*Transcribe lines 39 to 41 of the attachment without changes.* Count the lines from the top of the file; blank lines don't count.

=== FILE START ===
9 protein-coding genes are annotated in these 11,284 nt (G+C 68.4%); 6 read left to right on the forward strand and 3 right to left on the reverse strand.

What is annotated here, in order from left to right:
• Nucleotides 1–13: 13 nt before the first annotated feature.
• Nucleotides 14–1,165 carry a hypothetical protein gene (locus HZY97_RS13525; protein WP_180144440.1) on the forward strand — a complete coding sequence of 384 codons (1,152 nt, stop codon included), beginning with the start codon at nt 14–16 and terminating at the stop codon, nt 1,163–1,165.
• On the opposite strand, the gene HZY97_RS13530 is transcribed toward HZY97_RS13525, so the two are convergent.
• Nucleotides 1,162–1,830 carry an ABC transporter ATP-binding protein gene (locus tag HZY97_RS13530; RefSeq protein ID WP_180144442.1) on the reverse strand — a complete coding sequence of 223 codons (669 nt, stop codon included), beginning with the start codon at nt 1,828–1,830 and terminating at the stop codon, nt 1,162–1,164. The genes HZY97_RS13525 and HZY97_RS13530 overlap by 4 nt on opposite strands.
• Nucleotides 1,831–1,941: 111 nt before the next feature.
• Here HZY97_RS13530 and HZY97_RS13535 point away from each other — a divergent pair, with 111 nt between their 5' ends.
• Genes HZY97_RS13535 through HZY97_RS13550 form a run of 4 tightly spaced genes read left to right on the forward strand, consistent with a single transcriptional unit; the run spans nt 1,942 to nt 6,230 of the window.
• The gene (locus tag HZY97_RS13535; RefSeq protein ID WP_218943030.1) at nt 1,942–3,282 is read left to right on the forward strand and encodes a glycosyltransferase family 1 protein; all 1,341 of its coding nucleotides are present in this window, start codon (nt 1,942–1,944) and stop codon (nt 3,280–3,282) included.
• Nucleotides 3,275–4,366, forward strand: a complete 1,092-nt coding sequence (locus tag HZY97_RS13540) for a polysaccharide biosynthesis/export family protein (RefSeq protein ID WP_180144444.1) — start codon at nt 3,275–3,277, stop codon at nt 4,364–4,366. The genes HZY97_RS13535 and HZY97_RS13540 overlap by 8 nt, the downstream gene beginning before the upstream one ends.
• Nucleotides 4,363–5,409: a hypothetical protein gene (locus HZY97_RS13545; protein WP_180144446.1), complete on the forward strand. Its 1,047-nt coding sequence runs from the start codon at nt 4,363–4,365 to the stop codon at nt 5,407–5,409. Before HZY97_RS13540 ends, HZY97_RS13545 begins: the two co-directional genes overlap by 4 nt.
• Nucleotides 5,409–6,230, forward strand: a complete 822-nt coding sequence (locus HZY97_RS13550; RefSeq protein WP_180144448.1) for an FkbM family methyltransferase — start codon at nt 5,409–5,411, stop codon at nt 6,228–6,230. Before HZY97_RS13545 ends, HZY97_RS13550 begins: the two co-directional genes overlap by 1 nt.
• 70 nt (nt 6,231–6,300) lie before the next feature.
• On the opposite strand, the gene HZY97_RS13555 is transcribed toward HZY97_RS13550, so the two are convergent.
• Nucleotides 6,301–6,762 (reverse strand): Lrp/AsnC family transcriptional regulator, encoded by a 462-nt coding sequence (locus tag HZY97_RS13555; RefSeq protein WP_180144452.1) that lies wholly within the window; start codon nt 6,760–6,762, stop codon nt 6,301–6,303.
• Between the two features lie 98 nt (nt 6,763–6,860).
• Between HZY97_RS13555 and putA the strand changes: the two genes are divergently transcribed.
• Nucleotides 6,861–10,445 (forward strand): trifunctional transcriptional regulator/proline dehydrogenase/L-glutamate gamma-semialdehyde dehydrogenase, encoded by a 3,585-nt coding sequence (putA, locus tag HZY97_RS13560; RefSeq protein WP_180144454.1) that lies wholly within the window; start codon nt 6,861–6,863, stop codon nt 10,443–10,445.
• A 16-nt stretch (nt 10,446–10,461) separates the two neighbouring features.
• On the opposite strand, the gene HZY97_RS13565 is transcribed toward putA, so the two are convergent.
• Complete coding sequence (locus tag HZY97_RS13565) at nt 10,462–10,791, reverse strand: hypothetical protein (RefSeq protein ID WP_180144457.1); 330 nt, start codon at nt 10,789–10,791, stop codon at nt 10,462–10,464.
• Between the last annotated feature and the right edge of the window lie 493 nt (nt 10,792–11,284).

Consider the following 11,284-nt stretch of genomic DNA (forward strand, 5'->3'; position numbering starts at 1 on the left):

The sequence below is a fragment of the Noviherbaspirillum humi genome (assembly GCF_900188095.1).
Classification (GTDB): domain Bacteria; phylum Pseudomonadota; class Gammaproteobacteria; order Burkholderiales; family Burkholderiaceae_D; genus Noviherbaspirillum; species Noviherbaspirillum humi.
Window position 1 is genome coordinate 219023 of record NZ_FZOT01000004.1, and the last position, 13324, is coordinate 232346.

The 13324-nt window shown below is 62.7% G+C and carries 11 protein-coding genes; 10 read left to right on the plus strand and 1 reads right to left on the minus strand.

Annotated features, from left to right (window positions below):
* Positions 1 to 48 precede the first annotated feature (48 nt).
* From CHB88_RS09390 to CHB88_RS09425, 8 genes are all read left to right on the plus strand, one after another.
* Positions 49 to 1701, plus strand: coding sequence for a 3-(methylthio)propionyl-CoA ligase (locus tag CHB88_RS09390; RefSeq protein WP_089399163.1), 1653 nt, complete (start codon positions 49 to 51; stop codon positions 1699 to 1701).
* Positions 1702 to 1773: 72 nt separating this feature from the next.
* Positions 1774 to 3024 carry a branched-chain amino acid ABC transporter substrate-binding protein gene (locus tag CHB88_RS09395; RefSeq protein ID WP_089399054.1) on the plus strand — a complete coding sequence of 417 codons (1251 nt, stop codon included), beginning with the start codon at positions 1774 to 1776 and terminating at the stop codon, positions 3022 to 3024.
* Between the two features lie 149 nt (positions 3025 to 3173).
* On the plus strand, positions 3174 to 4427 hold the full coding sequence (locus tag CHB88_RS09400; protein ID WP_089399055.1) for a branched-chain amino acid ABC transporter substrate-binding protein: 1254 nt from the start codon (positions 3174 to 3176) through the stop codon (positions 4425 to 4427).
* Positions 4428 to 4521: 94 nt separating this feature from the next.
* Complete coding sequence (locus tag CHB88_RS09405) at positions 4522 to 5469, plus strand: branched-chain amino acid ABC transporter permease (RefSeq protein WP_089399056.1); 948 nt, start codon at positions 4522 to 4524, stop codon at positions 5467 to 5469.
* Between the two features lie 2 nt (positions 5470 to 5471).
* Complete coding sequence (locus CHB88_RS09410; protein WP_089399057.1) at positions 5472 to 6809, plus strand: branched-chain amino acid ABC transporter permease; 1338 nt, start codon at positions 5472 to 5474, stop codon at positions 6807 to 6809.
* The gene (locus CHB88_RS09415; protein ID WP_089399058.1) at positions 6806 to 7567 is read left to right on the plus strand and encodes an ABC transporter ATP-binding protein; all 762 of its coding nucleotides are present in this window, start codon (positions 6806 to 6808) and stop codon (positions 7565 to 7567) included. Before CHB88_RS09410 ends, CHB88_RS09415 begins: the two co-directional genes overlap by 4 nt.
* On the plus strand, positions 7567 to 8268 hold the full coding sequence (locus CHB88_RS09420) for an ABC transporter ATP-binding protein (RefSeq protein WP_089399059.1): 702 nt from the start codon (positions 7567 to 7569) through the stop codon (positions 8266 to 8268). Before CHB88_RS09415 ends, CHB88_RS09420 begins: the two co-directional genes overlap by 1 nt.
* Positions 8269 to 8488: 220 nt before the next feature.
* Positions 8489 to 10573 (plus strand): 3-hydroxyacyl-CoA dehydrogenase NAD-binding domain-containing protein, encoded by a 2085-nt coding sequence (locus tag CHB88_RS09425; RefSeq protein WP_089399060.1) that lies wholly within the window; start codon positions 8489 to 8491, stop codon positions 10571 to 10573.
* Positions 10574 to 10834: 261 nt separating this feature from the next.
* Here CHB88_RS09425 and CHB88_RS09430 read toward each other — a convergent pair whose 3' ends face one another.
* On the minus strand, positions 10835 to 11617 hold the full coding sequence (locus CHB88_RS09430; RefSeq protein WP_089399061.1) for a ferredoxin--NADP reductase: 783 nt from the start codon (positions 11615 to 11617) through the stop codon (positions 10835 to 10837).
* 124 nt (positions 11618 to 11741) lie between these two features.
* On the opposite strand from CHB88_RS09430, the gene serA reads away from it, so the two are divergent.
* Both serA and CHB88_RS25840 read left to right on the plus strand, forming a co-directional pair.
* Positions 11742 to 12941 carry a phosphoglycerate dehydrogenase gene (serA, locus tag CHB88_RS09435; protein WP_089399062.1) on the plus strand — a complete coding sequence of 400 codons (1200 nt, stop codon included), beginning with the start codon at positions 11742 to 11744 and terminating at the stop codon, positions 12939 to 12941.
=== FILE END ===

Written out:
* Between the two features lie 2 nt (positions 5470 to 5471).
* Complete coding sequence (locus CHB88_RS09410; protein WP_089399057.1) at positions 5472 to 6809, plus strand: branched-chain amino acid ABC transporter permease; 1338 nt, start codon at positions 5472 to 5474, stop codon at positions 6807 to 6809.
* The gene (locus CHB88_RS09415; protein ID WP_089399058.1) at positions 6806 to 7567 is read left to right on the plus strand and encodes an ABC transporter ATP-binding protein; all 762 of its coding nucleotides are present in this window, start codon (positions 6806 to 6808) and stop codon (positions 7565 to 7567) included. Before CHB88_RS09410 ends, CHB88_RS09415 begins: the two co-directional genes overlap by 4 nt.